Virtue Arts, a Los Angeles-based software developer, has used NASA data on the topology and physics of the moon to build a 3D application that lets kids and adults explore the lunar surface. The software, called Lunar Explorer, works with standard PCs and lets users gaze at the galaxy, walk around the surface of the moon, and study rocks that are actually there. Lunar Explorer will be released this month and will cost $39.95.
Bill Detwiler has nothing to disclose. He doesn't hold investments in the technology companies he covers.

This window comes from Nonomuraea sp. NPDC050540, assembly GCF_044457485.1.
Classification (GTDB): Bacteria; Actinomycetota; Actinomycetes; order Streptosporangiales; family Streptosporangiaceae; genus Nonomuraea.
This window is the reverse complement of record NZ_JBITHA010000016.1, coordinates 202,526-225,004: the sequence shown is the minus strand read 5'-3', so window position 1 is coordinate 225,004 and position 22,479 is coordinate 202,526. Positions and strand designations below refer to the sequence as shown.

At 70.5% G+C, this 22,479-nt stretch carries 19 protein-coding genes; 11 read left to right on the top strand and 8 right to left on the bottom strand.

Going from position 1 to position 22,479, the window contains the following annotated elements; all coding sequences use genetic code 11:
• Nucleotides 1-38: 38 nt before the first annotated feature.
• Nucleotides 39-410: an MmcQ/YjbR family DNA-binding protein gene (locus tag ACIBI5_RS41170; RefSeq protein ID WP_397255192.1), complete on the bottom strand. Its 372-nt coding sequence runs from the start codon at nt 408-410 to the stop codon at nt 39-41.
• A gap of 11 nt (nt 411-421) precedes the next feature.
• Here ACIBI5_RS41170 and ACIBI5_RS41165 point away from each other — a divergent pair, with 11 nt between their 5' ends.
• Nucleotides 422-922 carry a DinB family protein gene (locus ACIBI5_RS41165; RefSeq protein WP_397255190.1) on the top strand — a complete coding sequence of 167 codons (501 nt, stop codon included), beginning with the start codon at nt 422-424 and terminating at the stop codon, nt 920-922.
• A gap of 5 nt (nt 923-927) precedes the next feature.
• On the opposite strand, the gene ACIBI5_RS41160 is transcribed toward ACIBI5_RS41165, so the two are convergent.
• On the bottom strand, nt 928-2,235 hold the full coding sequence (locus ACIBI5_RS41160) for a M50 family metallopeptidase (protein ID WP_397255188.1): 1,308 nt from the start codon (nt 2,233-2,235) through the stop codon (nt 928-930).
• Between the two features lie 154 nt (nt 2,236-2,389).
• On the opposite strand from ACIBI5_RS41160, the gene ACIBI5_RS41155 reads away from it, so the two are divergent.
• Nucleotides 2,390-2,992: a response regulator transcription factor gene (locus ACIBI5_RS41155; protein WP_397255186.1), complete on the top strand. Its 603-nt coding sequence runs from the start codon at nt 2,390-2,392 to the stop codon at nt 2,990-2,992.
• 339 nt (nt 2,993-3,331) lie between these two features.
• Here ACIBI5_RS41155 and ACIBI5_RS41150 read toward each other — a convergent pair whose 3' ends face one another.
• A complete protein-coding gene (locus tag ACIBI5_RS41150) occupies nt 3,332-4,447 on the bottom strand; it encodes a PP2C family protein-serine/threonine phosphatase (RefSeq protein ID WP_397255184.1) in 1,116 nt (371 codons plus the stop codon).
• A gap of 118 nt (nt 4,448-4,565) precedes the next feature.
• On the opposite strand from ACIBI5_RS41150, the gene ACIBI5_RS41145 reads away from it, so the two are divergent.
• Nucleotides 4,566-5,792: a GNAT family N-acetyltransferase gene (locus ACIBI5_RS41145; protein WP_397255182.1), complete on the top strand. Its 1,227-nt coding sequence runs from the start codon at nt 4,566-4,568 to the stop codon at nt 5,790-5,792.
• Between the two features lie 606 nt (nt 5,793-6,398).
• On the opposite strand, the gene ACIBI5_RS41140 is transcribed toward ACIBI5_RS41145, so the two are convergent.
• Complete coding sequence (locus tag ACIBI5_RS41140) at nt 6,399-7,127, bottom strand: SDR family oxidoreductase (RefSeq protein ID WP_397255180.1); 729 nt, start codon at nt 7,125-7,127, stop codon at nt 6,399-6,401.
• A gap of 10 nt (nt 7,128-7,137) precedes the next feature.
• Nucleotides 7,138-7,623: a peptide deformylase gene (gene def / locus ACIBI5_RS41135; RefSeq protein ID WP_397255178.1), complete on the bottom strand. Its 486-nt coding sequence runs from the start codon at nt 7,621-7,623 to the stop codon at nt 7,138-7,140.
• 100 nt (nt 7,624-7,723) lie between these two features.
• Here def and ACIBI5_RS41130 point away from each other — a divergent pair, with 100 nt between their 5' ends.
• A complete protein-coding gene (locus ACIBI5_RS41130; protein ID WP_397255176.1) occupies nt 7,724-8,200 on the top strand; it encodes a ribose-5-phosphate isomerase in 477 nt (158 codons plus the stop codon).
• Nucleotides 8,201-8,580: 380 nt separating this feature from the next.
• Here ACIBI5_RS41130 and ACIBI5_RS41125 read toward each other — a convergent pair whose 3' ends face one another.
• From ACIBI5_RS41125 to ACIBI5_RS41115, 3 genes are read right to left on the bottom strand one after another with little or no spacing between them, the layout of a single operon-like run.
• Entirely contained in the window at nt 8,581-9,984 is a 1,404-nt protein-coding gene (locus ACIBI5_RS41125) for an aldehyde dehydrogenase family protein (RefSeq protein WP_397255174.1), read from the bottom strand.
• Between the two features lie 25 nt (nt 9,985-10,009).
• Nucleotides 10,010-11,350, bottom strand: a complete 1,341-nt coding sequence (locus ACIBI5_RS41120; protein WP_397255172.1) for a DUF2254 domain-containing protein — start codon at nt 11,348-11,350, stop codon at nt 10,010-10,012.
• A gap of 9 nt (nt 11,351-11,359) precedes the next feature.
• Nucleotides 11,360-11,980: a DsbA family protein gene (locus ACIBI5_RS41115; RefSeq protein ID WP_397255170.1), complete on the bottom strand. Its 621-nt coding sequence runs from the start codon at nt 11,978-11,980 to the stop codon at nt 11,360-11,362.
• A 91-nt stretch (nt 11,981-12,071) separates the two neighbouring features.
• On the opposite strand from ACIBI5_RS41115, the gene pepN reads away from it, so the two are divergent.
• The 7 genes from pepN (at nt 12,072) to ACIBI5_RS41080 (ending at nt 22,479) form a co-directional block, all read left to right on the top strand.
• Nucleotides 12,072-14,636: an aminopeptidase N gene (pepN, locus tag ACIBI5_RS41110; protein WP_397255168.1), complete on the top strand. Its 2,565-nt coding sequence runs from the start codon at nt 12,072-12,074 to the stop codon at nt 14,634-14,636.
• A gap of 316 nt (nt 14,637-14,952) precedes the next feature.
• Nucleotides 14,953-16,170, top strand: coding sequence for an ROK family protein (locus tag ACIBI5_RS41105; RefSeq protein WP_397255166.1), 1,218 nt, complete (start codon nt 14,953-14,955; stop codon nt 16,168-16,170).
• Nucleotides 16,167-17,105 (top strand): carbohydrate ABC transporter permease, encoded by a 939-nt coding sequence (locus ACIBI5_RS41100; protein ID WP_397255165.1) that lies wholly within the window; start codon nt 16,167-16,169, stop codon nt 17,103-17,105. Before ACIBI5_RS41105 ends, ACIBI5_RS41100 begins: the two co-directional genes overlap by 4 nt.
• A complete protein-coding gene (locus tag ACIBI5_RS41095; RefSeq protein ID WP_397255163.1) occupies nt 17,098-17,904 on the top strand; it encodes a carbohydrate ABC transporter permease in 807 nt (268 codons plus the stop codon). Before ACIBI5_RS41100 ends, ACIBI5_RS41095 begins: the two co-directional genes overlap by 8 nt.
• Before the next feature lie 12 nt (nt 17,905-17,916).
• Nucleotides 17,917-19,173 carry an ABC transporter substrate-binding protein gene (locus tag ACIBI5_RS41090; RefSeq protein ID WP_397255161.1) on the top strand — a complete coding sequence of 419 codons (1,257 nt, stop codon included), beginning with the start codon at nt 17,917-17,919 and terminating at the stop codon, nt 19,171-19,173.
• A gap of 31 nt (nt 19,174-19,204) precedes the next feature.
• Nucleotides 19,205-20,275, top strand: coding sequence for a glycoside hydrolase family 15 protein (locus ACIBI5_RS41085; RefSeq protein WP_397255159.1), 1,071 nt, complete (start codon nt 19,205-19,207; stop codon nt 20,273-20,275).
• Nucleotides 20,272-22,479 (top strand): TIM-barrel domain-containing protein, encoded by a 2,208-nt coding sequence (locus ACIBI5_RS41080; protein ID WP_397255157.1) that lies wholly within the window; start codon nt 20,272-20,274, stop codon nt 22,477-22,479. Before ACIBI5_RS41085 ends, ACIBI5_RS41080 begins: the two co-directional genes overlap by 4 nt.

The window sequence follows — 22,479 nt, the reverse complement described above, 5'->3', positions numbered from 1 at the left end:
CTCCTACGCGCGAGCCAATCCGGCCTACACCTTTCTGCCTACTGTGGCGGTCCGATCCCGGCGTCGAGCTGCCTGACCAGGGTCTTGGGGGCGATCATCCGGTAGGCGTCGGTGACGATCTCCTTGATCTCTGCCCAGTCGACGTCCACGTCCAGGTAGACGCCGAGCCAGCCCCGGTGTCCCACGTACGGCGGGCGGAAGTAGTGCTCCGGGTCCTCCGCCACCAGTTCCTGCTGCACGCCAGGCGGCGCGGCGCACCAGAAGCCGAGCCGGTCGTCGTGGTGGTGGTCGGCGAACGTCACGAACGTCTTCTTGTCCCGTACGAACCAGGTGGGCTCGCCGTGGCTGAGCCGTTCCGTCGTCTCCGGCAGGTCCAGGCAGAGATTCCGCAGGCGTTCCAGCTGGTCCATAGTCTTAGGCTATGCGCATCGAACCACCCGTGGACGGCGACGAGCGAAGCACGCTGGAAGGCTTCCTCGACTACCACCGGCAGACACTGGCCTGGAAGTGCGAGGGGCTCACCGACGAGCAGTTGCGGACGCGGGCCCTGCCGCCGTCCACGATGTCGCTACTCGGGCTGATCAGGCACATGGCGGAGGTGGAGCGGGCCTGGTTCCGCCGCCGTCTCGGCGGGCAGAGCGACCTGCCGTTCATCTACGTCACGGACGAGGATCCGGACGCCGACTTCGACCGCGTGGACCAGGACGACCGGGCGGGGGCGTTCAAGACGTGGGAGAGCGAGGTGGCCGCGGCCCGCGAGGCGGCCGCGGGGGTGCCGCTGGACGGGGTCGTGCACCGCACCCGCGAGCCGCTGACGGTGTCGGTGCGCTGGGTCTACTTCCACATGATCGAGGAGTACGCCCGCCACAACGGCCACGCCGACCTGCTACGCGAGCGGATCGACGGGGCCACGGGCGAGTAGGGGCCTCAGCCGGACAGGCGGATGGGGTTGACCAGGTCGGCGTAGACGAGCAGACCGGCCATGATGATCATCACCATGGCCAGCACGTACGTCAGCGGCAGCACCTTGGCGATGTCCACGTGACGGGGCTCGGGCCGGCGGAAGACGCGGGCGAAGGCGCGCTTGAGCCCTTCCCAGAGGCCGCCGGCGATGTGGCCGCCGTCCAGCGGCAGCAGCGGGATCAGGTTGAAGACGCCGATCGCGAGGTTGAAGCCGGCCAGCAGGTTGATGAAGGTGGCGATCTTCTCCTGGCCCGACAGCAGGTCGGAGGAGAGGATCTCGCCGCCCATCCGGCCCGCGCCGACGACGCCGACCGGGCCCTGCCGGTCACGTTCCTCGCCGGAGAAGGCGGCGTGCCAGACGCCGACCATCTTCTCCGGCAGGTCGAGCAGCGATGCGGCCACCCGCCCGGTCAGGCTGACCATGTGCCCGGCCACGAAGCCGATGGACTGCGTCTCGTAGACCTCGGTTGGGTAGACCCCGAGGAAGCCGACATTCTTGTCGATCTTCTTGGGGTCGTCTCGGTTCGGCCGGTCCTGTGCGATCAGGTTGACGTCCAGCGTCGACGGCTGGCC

Bill Detwiler is Editor in Chief of TechRepublic and Tech Pro Research and the host of Cracking Open, CNET and TechRepublic's popular online show. Prior to joining TechRepublic in 2000, Bill was an IT manager, database administrator, and desktop support specialist in the social research and energy industries. He has bachelor's and master's degrees from the University of Louisville, where he has also lectured on computer crime and crime prevention.